Exactly this. I have been using shared hosting for around $100/yr, which was cheap 3 years ago when private servers were double or triple that. But recently I bought a VPS for $15/year. Sure, I have to do my own admin, but I'm fine with that. If the cost for the shared hosting doesn't come down, I'm going to have to move everything to my VPS.
That's an interesting counterpoint to this discussion; advanced chroot jail hosts are still cheaper than Xen hosts, and OpenVZ (the common advanced chroot jail software on linux) is in between shared hosting and full virtualization with regards to how many resources are shared and how much host sysadmin effort is required.
With OpenVZ, all users share a kernel and share swap and pagecache; you can fit more OpenVZ guests on a particular bit of hardware than Xen guests, and generally speaking, more host sysadmin involvement is required when running an OpenVZ vs. a xen or kvm host.
The interesting part of the xen/OpenVZ dichotomy is that it goes the other direction; so far the market price for OpenVZ guests is much lower than the market price for Xen guests; OpenVZ mostly occupies the very low end of the VPS market.
As far as I can tell (from the kernel name), it is OpenVZ. I only discovered that last night, coincidentally.
It is tiny, only 256MB, bursting to 512MB, of RAM. But at that price it is fine for my needs; I even get my own static IP address (the full cost of the VPS is cheaper than just adding a static IP address on my shared site!).
I was reading up on OpenVZ vs Xen or KVM last night, and I take on board your comments above. The virtual server market seems to be transitioning right now, with pricing yet to settle down within a common range like they were a few years ago.
Disk space is 10GB and traffic is 500GB.
I found the vendor on www.lowendbox.com .
I've thought quite a lot about this, in fact; for a while I was talking about starting a PaaS company that used the customer's equipment. As far as I can tell, the current model (where the PaaS company controls everything) is by far the easiest (thus, if sysadmin/programmer time is your constraint, the best) way to solve the problem.
1. Use caching.
2. Use Nginx.
3. Use PHP-FPM.
People bitch a lot about the memory consumption of apache, but it's often overstated. They add up the resident set for each individual apache process and come up with a huge number, missing the fact that a significant amount is actually shared between processes.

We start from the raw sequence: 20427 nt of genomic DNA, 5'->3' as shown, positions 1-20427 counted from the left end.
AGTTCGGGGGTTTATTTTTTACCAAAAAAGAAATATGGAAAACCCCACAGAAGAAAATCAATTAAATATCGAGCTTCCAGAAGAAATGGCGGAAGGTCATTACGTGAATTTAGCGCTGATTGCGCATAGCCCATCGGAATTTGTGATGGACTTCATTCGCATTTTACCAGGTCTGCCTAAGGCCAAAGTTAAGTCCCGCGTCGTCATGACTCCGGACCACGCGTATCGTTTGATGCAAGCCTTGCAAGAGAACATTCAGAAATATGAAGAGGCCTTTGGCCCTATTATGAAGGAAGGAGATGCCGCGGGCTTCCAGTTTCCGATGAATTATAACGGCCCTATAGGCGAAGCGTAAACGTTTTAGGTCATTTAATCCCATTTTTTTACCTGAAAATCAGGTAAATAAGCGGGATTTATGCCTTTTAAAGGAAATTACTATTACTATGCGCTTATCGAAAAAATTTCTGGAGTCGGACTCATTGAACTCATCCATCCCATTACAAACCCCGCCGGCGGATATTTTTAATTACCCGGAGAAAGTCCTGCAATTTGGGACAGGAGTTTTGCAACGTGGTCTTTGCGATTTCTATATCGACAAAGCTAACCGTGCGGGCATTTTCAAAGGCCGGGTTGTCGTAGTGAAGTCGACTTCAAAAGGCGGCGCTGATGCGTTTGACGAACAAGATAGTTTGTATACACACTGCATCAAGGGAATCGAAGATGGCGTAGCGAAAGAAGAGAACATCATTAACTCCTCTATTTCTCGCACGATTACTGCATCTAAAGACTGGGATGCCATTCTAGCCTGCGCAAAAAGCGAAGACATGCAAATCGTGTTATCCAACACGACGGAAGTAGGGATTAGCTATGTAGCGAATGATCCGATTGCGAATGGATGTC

Apache's memory consumption problems have more to do with how it handles clients. Each client ties up a worker process for the entire duration of a request, or beyond if keepalives are enabled (as they should be). That means that the memory overhead of the PHP interpreter is locked up doing nothing after the page is generated while it's being fed to the client. Even worse, that overhead is incurred while transmitting a static file.
I use nginx as a reverse proxy to Apache. It lets me deploy PHP apps easily and efficiently. Apache returns the dynamic and static requests as quickly as it can and moves on to the next request. Nginx buffers the result from apache and efficiently manages returning the data to all the clients. I used to have Nginx serve the static files directly, which is more efficient, but added complexity to my config. I chose simplicity.
A PHP opcode cache, like APC, is also a big win, because it cuts the overhead of parsing and loading the PHP source files. I'm not convinced of the value of other caching for most uses. CPU time usually isn't the scarce resource, RAM is. The DB and filesystem cache are already trying to keep needed data in RAM. Adding more caching layers generally means more copies of the same data in different forms, which means less of the underlying data fits in RAM.
Funny, I felt the same way about ditching Apache entirely. Just one more moving part I don't need.
In fact FastCGI still ties up an Apache process for the duration of the request: Apache hands the PHP request off to a FastCGI worker, then waits for that PHP worker to send back the output, so the Apache process is still blocked waiting on PHP in either scenario.
Also the overhead of Apache serving static content is miniscule compared to the amount of work a PHP does per dynamic request, unless the static content is very large, like large media files.
Excessive traffic means a spike in simultaneously served connections, which means a spike in apache threads (assuming worker MPM, iirc there's 1 process per 25 threads by default). With the mod_php model, the per-thread php memory usage can be very expensive when you have dozens or hundreds of apache threads serving requests. A spike in running php instances leads to a spike in mysql connections for a typical web app. If you haven't tuned mysql carefully, which most typical environments have not, mysql memory usage will also skyrocket.
Then for the coup de grace you get stupid apps which think it's perfectly fine to issue long-running queries occasionally (occasionally meaning something like .1% to a few percent of page loads). When that happens, if you're using myisam tables which were the default with mysql < 5.5 (and which therefore dominate deployments, even if "everyone knows" you're supposed to be using innodb), then those infrequent long-running queries block the mysql thread queue, leading to an often catastrophically severe mysql thread backlog. Since php threads are issuing those queries, the apache+mod_php threads stack up as well, and they do not use trivial amounts of memory.
The result is that you have to severely over-engineer the machine with excess memory if you want to survive large traffic spikes. If you don't, you can easily hit swap which will kill your site temporarily, or worse, run out of swap too and have the oomkiller kill something... either your webserver or mysql.
The benefit to fastcgi is it takes the memory allocation of php out of apache's hands, so every new apache thread is more limited in how much bloat it adds to the system. With a limited pool of fastcgi processes, you can also limit the number of db connections which further improves the worst-case memory usage scenario.